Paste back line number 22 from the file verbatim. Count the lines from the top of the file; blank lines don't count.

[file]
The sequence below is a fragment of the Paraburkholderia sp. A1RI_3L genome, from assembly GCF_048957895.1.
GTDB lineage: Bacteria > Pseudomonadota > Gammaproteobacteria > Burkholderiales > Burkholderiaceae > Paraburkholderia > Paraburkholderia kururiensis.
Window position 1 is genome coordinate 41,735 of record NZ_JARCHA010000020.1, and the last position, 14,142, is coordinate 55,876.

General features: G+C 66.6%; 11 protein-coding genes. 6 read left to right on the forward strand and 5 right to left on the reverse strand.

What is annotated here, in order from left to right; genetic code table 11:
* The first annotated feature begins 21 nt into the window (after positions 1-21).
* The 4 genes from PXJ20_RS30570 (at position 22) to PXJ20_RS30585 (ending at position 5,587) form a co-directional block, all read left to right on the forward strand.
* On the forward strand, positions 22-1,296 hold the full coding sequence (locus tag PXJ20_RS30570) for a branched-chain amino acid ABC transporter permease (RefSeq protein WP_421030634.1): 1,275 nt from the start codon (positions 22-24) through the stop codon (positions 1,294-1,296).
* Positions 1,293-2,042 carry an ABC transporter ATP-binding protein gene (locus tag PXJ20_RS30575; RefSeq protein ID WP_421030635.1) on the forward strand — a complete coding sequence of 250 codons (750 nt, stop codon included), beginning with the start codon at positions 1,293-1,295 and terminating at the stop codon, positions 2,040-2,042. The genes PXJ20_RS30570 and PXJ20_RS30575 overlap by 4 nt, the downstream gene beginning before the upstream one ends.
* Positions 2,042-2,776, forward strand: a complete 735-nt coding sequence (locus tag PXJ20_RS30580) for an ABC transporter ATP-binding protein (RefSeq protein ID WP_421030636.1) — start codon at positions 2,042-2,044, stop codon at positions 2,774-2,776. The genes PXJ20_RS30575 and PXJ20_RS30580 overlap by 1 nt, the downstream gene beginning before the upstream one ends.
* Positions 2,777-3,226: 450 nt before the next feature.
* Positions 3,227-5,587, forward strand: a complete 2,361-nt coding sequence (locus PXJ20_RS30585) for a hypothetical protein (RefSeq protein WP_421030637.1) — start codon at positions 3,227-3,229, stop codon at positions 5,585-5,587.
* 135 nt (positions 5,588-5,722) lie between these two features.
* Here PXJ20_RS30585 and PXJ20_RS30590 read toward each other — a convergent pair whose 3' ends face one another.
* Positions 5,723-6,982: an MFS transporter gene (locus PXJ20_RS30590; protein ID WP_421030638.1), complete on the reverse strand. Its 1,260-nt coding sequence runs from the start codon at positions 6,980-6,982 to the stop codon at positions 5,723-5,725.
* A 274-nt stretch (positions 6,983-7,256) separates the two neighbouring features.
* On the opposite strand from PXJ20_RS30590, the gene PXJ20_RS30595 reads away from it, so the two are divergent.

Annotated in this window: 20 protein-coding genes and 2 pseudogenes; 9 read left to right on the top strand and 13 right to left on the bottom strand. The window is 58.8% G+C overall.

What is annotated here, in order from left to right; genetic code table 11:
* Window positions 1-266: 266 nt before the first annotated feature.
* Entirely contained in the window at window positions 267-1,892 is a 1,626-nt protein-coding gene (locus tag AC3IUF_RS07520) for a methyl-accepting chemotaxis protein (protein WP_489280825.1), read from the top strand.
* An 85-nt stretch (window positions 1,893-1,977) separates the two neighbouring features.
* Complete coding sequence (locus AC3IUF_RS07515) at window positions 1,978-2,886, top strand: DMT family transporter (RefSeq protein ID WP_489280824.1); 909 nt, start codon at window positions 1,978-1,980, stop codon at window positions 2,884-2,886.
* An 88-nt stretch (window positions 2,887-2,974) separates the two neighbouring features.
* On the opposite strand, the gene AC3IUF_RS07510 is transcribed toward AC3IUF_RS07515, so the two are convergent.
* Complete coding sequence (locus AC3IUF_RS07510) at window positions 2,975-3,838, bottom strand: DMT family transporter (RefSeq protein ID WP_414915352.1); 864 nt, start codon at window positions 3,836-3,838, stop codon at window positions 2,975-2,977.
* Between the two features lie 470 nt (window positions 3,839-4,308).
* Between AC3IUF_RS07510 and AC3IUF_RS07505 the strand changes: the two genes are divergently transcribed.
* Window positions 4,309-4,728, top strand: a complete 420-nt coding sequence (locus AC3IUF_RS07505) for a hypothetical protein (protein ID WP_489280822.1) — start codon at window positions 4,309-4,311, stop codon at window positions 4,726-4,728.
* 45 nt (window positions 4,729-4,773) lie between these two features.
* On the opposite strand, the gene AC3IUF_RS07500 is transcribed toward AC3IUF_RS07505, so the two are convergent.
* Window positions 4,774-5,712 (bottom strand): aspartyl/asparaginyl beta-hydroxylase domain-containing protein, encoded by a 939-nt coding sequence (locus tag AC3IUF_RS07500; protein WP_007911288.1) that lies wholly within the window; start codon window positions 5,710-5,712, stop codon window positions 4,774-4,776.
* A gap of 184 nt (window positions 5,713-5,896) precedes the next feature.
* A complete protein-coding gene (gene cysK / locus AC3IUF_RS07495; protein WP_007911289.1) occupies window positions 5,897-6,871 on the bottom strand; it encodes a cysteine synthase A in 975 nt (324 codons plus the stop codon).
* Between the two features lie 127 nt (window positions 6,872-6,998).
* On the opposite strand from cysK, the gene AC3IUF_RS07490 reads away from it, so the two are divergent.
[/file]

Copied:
* An 85-nt stretch (window positions 1,893-1,977) separates the two neighbouring features.